By 1949, Sanger had hoodwinked black America’s best and brightest into believing birth control’s “life-saving benefits.” In a monumental feat, she bewitched virtually an entire network of black social, professional and academic organizations69 into endorsing Planned Parenthood’s eugenic program.70
Sanger’s successful duplicity does not in any way suggest blacks were gullible. They certainly wanted to decrease maternal and infant mortality and improve the community’s overall health. They wholly accepted her message because it seemed to promise prosperity and social acceptance. Sanger used their vulnerabilities and their ignorance (of her deliberately hidden agenda) to her advantage. Aside from birth control, she offered no other medical or social solutions to their adversity. Surely, blacks would not have been such willing accomplices had they perceived her true intentions. Considering the role eugenics played in the early birth control movement—and Sanger’s embracing of that ideology—the notion of birth control as seemingly the only solution to the problems that plagued blacks should have been much more closely scrutinized.
Planned Parenthood has gone to great lengths to repudiate the organization’s eugenic origins.71 It adamantly denies Sanger was a eugenicist or racist, despite evidence to the contrary. Because Sanger stopped editing The Birth Control Review in 1929, the organization tries to disassociate her from the eugenic and racist-oriented articles published after that date. However, a summary of an address Sanger gave in 1932, which appeared in the Review that year, revealed her continuing bent toward eugenics.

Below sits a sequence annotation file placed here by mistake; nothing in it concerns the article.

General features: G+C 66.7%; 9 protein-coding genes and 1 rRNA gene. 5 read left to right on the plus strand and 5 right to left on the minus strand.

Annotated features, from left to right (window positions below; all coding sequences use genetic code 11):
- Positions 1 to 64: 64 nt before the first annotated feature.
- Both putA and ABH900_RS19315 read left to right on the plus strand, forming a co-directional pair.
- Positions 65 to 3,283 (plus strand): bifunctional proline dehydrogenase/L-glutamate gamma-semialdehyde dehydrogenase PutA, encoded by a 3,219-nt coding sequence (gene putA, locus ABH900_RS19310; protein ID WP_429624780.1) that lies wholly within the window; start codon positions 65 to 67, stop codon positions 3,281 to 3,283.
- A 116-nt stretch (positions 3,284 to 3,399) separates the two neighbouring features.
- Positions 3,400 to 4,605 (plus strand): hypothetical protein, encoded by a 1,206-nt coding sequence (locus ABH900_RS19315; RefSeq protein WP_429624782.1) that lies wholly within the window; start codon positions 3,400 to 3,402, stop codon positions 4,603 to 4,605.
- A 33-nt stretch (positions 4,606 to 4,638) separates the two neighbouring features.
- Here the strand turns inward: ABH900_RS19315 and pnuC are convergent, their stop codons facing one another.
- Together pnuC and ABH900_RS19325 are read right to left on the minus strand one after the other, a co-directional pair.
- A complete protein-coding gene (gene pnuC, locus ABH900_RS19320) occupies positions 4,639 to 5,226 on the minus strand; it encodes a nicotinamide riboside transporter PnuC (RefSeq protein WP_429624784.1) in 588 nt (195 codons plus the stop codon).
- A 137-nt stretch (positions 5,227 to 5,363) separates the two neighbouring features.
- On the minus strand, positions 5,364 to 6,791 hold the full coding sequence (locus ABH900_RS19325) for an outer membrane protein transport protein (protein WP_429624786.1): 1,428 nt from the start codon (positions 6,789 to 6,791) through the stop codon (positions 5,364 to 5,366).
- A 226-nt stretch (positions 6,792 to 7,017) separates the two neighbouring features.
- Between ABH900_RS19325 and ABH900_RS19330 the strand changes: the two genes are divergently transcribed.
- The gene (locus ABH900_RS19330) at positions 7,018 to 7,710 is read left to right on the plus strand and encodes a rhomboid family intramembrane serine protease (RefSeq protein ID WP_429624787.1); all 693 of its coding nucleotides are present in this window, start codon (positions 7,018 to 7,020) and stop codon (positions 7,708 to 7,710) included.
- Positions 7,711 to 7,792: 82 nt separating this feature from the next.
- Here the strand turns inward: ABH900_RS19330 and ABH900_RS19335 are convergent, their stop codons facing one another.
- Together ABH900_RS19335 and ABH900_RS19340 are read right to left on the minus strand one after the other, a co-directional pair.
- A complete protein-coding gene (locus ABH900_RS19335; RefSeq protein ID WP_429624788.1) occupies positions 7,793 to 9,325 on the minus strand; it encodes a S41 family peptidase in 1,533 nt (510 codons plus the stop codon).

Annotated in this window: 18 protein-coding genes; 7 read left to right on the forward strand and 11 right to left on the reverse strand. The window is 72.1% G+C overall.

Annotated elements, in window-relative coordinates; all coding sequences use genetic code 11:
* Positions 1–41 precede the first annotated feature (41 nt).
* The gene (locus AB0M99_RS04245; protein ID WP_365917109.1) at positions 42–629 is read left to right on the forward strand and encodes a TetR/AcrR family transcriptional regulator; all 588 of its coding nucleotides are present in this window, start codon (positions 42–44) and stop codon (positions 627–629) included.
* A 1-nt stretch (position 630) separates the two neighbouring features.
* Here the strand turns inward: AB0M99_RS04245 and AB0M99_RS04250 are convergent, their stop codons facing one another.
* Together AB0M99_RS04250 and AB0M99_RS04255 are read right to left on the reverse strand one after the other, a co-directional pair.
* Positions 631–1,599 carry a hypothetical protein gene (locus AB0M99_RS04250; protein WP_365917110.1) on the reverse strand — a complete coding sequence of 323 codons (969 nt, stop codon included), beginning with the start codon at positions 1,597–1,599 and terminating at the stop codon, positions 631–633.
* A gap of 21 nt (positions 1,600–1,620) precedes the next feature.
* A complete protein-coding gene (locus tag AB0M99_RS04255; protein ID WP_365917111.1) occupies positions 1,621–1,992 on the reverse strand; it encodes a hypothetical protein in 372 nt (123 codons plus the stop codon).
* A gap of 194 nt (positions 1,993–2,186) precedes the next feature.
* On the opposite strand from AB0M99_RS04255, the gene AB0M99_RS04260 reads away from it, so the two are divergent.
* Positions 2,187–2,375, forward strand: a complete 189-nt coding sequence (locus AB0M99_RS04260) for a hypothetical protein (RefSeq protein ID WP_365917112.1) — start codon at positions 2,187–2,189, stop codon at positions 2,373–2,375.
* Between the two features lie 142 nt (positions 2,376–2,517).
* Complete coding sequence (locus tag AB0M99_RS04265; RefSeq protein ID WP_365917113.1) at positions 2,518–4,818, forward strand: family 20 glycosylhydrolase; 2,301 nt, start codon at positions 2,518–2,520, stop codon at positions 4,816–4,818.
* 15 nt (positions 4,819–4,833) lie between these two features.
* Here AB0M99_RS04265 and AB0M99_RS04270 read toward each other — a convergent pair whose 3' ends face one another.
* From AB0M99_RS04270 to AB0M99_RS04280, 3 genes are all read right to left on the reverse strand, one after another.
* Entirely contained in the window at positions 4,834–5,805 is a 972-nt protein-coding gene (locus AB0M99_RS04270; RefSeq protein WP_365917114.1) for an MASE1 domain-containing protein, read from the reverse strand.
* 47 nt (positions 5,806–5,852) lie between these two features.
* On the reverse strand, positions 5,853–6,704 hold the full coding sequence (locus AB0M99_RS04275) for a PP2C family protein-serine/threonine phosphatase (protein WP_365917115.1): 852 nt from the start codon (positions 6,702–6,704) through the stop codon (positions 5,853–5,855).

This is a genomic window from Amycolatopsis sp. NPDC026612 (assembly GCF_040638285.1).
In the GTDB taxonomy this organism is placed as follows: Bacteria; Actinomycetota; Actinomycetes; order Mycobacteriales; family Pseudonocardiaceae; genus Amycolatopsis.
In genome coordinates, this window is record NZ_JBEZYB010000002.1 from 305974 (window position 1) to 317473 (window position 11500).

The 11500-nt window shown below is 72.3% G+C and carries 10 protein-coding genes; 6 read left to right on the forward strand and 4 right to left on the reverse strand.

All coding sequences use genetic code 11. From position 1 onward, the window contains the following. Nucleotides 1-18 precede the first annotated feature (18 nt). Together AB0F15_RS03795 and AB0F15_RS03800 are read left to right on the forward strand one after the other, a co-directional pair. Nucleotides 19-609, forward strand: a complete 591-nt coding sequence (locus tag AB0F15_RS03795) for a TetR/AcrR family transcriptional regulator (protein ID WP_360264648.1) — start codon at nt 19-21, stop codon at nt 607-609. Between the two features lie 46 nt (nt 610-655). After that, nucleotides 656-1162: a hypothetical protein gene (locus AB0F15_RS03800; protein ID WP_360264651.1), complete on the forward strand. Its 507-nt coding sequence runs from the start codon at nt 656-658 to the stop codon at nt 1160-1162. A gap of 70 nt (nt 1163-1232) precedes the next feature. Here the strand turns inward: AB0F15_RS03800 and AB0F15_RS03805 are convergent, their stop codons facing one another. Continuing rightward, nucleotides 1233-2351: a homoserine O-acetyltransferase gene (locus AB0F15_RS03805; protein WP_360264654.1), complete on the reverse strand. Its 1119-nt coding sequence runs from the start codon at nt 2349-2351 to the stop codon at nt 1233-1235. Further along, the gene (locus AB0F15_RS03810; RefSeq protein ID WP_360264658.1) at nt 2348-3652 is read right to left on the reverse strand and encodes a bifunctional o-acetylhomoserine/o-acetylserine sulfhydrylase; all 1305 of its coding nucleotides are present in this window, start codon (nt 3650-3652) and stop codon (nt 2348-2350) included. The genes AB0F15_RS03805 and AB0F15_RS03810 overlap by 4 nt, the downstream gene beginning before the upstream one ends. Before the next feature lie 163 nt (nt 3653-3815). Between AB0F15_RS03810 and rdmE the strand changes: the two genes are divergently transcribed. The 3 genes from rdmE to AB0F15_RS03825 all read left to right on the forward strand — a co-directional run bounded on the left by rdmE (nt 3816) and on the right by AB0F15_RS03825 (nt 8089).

In “A Plan for Peace,” Sanger suggested Congress set up a special department to study population problems and appoint a “Parliament of Population.” One of the main objectives of the “Population Congress” would be “to raise the level and increase the general intelligence of population.” This would be accomplished by applying a “stern and rigid policy of sterilization and segregation [in addition to tightening immigration laws] to that grade of population whose progeny is already tainted, or whose inheritance is such that objectionable traits may be transmitted to offspring.”72
It’s reasonable to conclude that as the leader of Planned Parenthood—even after 1929—Sanger would not allow publication of ideas she didn’t support.
Sanger’s defenders argue she only wanted to educate blacks about birth control’s “health benefits.” However, she counted the very people she wanted to “educate” among the “unfit,” whose numbers needed to be restricted.
Grant presents other arguments Sanger’s supporters use to refute her racist roots:73
- blacks, Jews, Hispanics and other minorities are well represented in the “upper echelons” of Planned Parenthood Federation of America;
- the former, high-profile president of the organization, Faye Wattleton, is a black woman;
- “aggressive” minority hiring practices have been standard procedure for more than two decades;